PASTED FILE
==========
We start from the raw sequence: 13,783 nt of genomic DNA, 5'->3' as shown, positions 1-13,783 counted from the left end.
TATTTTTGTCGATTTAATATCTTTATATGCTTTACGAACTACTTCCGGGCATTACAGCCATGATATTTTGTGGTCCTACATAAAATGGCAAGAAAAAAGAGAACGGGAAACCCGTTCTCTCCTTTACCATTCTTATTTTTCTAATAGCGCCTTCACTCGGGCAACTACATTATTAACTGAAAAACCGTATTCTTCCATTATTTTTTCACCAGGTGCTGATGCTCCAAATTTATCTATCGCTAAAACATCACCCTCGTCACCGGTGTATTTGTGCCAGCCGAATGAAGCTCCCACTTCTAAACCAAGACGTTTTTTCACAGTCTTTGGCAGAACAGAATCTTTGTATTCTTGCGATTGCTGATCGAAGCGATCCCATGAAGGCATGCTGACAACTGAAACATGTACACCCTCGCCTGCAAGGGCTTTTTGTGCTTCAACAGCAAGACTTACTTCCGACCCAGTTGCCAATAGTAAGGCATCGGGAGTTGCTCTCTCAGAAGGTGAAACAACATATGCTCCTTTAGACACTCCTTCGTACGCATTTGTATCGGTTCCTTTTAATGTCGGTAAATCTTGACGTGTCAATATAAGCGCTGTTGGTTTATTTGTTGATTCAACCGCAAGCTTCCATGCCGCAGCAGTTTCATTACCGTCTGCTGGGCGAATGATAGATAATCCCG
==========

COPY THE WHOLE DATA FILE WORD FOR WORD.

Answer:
We start from the raw sequence: 13,783 nt of genomic DNA, 5'->3' as shown, positions 1-13,783 counted from the left end.
TATTTTTGTCGATTTAATATCTTTATATGCTTTACGAACTACTTCCGGGCATTACAGCCATGATATTTTGTGGTCCTACATAAAATGGCAAGAAAAAAGAGAACGGGAAACCCGTTCTCTCCTTTACCATTCTTATTTTTCTAATAGCGCCTTCACTCGGGCAACTACATTATTAACTGAAAAACCGTATTCTTCCATTATTTTTTCACCAGGTGCTGATGCTCCAAATTTATCTATCGCTAAAACATCACCCTCGTCACCGGTGTATTTGTGCCAGCCGAATGAAGCTCCCACTTCTAAACCAAGACGTTTTTTCACAGTCTTTGGCAGAACAGAATCTTTGTATTCTTGCGATTGCTGATCGAAGCGATCCCATGAAGGCATGCTGACAACTGAAACATGTACACCCTCGCCTGCAAGGGCTTTTTGTGCTTCAACAGCAAGACTTACTTCCGACCCAGTTGCCAATAGTAAGGCATCGGGAGTTGCTCTCTCAGAAGGTGAAACAACATATGCTCCTTTAGACACTCCTTCGTACGCATTTGTATCGGTTCCTTTTAATGTCGGTAAATCTTGACGTGTCAATATAAGCGCTGTTGGTTTATTTGTTGATTCAACCGCAAGCTTCCATGCCGCAGCAGTTTCATTACCGTCTGCTGGGCGAATGATAGATAATCCCG